4-H is Alive and Well in Yolo County
By Dave Rosenberg, Yolo County Supervisor, 4th District
As a true 4-H Member, I pledge
My head to clear thinking
My heart to greater loyalty
My hands to larger service
My health to better living
For my club, my community, my country, and my world.
Such is the 4-H pledge. And for those few who didn't know, the 4-H's stand for: head, heart, hands, and health. It's a youth program with relevance even in this fast-paced modern world.
4-H has a history going back to 1914. At that time, there was a concern for education in rural areas, or more accurately, the relevance of public schools to country life. So, in 1914 the Congress of the United States created the Cooperative Extension Service at the U.S. Department of Agriculture that included the creation of "boys' and girls' clubs". These clubs evolved into the present-day 4-H clubs.
Today, 4-H comprises the largest out-of-school youth program in the United States. The motto of 4-H is "to make the best better". And tens of thousands of students have made themselves better through the 4-H experience.
Yolo County alone has 15 4-H clubs. The 15 Yolo County 4-H clubs involve almost 1,900 children and youth ages 5-19, with 320 adults who act as advisors, fundraisers, council members and the like. Many of the programs deal with raising animals, like sheep, swine and horses. But contrary to popular opinion, it's not all about animals. There are, for example, 64 children involved in the aerospace and rocketry project. These children learn about this science and in the end get to design, build and launch their own 2-liter bottle rockets.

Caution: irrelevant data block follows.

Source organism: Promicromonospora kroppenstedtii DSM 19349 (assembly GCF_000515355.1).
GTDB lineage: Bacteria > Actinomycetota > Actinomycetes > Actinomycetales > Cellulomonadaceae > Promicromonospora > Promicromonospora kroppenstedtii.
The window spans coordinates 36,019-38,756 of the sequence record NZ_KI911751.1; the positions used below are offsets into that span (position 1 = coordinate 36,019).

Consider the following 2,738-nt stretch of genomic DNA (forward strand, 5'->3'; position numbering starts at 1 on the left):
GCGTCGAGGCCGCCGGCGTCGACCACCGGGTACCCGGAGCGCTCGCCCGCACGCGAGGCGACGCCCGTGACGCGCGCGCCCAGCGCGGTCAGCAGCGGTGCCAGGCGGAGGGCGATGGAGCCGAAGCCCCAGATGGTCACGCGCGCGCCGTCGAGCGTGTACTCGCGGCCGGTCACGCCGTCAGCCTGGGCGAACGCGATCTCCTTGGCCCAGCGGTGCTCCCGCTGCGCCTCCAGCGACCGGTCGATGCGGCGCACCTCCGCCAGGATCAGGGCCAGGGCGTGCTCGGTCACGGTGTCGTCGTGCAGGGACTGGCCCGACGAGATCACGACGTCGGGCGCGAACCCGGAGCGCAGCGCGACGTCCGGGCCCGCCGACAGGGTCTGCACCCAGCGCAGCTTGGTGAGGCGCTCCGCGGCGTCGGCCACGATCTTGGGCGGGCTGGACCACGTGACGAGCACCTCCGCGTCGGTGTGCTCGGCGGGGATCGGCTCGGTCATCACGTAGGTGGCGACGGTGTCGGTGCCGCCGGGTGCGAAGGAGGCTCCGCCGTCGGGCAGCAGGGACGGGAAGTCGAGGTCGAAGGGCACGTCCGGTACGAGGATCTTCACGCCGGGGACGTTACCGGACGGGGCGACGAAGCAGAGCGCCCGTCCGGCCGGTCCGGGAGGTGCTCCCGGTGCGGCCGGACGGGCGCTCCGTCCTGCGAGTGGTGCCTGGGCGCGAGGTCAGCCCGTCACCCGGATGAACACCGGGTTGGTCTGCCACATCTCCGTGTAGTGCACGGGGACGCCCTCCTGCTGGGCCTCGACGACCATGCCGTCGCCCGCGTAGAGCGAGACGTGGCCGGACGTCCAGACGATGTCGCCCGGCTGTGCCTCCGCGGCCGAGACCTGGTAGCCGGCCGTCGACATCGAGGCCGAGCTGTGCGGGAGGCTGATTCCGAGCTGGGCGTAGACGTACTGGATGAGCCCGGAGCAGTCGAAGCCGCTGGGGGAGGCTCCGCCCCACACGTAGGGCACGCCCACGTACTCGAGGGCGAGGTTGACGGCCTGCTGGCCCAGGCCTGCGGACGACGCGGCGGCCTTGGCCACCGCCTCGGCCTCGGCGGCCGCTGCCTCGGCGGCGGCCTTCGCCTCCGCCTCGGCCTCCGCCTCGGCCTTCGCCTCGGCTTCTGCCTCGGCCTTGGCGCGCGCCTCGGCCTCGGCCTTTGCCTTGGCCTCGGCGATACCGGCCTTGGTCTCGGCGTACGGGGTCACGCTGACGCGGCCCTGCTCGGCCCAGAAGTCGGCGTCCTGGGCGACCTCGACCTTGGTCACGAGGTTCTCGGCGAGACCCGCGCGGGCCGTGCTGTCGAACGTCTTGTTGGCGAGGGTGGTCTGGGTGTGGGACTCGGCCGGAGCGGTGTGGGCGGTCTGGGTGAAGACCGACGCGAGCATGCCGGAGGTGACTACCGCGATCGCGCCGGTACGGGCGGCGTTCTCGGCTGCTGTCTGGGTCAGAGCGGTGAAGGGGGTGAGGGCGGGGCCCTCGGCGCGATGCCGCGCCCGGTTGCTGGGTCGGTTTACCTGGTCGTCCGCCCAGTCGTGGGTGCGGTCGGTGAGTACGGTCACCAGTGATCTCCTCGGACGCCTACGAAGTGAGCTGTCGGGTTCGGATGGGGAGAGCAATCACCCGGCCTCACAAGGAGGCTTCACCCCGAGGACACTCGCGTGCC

Community service is part of the program as well. For example, some children take on a dog service project, raising puppies for groups such as Guide Dogs for the Blind or Canine Companions for Independence.
In Davis there is also a collegiate 4-H program at UCD. The focus of this program is outreach and community service. The main goal of the program is to set up a conference for high school 4-H'ers to experience college life called "You See UCD Days". High school students are shown student life by spending three days "in college".
The 15 Yolo County 4-H clubs can be found in every nook and cranny of the county, including Davis, Woodland, West Sacramento, Winters, Esparto, Knights Landing, Clarksburg and Zamora. In Davis, three different clubs meet: The Golden Valley 4-H Club meets the first Tuesday of each month, 7 p.m. at Holmes Jr. High School; the Norwood 4-H Club meets the first Wednesday of each month, 7 p.m. at Holmes Jr. High School; and the Westfield 4-H Club meets the first Wednesday of each month, 7 p.m. in the Blanchard Room of the Yolo County Library in Davis.
For more information on 4-H or joining a local club contact 666-8703 or check the website at http://fourh.ucdavis.edu.